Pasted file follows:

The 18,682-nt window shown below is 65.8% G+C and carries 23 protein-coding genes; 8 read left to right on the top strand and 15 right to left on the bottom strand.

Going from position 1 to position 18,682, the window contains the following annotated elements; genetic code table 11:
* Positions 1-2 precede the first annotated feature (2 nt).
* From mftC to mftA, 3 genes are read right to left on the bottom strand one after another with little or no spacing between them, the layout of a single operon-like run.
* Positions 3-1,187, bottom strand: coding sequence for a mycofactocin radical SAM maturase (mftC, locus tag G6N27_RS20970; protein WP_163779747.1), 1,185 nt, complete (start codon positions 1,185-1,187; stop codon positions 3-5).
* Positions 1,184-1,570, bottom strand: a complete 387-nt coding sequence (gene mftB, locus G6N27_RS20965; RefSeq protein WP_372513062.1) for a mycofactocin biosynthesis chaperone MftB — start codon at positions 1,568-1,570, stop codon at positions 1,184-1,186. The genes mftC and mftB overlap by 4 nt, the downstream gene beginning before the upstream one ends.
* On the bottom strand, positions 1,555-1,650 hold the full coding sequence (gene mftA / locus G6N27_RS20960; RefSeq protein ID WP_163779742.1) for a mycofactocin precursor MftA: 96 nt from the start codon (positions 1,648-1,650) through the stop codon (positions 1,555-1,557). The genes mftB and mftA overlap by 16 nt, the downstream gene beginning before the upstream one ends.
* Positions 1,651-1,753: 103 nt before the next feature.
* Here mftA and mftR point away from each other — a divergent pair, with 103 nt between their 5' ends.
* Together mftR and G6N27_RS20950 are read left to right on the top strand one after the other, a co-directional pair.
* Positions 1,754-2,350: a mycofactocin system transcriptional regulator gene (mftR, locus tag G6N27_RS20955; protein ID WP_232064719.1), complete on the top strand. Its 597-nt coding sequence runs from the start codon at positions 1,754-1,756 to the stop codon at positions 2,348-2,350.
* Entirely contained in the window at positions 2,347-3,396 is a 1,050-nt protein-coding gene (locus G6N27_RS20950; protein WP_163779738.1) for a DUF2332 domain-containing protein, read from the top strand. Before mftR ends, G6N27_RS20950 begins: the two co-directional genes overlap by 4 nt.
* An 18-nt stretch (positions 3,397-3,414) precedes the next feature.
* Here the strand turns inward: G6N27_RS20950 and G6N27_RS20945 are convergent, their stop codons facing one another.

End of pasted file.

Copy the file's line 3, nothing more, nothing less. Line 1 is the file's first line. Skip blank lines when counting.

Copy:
* Positions 1-2 precede the first annotated feature (2 nt).